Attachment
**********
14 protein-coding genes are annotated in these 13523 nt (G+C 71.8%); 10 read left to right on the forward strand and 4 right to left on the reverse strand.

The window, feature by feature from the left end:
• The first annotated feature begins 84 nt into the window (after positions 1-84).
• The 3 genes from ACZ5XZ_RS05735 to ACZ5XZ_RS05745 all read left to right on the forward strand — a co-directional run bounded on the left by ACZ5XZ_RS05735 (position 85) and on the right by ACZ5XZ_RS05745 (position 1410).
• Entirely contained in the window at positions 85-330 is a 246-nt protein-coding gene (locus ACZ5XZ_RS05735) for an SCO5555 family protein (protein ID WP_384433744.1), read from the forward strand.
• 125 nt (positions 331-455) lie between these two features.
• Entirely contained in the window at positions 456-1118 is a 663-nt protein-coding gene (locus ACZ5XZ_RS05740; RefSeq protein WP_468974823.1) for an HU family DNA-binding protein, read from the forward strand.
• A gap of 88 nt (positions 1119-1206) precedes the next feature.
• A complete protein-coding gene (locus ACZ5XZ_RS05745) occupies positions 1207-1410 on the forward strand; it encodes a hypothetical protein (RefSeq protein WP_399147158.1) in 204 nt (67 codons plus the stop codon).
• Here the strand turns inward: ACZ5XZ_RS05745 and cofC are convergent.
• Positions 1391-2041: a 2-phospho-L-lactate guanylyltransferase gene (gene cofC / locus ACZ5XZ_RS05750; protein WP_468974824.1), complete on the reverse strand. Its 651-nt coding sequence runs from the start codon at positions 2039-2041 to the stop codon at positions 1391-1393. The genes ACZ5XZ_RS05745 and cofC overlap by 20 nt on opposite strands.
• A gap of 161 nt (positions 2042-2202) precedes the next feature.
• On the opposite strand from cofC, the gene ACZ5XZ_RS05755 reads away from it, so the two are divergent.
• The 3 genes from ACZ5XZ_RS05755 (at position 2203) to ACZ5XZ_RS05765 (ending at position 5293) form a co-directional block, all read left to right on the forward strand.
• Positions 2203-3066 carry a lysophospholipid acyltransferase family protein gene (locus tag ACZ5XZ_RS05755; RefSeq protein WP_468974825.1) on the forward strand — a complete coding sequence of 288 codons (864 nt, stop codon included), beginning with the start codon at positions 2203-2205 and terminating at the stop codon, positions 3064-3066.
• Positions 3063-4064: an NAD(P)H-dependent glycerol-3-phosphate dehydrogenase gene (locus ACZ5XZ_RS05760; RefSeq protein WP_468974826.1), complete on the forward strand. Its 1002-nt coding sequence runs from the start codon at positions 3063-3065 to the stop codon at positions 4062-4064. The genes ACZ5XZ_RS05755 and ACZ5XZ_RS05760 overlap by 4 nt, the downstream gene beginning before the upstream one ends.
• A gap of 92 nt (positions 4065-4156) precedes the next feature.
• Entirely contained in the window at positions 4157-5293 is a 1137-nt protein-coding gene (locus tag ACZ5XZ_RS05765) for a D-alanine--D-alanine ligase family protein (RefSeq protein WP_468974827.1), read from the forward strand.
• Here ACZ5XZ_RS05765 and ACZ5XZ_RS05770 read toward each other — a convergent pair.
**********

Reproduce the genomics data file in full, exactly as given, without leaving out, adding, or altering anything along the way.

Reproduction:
14 protein-coding genes are annotated in these 13523 nt (G+C 71.8%); 10 read left to right on the forward strand and 4 right to left on the reverse strand.

The window, feature by feature from the left end:
• The first annotated feature begins 84 nt into the window (after positions 1-84).
• The 3 genes from ACZ5XZ_RS05735 to ACZ5XZ_RS05745 all read left to right on the forward strand — a co-directional run bounded on the left by ACZ5XZ_RS05735 (position 85) and on the right by ACZ5XZ_RS05745 (position 1410).
• Entirely contained in the window at positions 85-330 is a 246-nt protein-coding gene (locus ACZ5XZ_RS05735) for an SCO5555 family protein (protein ID WP_384433744.1), read from the forward strand.
• 125 nt (positions 331-455) lie between these two features.
• Entirely contained in the window at positions 456-1118 is a 663-nt protein-coding gene (locus ACZ5XZ_RS05740; RefSeq protein WP_468974823.1) for an HU family DNA-binding protein, read from the forward strand.
• A gap of 88 nt (positions 1119-1206) precedes the next feature.
• A complete protein-coding gene (locus ACZ5XZ_RS05745) occupies positions 1207-1410 on the forward strand; it encodes a hypothetical protein (RefSeq protein WP_399147158.1) in 204 nt (67 codons plus the stop codon).
• Here the strand turns inward: ACZ5XZ_RS05745 and cofC are convergent.
• Positions 1391-2041: a 2-phospho-L-lactate guanylyltransferase gene (gene cofC / locus ACZ5XZ_RS05750; protein WP_468974824.1), complete on the reverse strand. Its 651-nt coding sequence runs from the start codon at positions 2039-2041 to the stop codon at positions 1391-1393. The genes ACZ5XZ_RS05745 and cofC overlap by 20 nt on opposite strands.
• A gap of 161 nt (positions 2042-2202) precedes the next feature.
• On the opposite strand from cofC, the gene ACZ5XZ_RS05755 reads away from it, so the two are divergent.
• The 3 genes from ACZ5XZ_RS05755 (at position 2203) to ACZ5XZ_RS05765 (ending at position 5293) form a co-directional block, all read left to right on the forward strand.
• Positions 2203-3066 carry a lysophospholipid acyltransferase family protein gene (locus tag ACZ5XZ_RS05755; RefSeq protein WP_468974825.1) on the forward strand — a complete coding sequence of 288 codons (864 nt, stop codon included), beginning with the start codon at positions 2203-2205 and terminating at the stop codon, positions 3064-3066.
• Positions 3063-4064: an NAD(P)H-dependent glycerol-3-phosphate dehydrogenase gene (locus ACZ5XZ_RS05760; RefSeq protein WP_468974826.1), complete on the forward strand. Its 1002-nt coding sequence runs from the start codon at positions 3063-3065 to the stop codon at positions 4062-4064. The genes ACZ5XZ_RS05755 and ACZ5XZ_RS05760 overlap by 4 nt, the downstream gene beginning before the upstream one ends.
• A gap of 92 nt (positions 4065-4156) precedes the next feature.
• Entirely contained in the window at positions 4157-5293 is a 1137-nt protein-coding gene (locus tag ACZ5XZ_RS05765) for a D-alanine--D-alanine ligase family protein (RefSeq protein WP_468974827.1), read from the forward strand.
• Here ACZ5XZ_RS05765 and ACZ5XZ_RS05770 read toward each other — a convergent pair.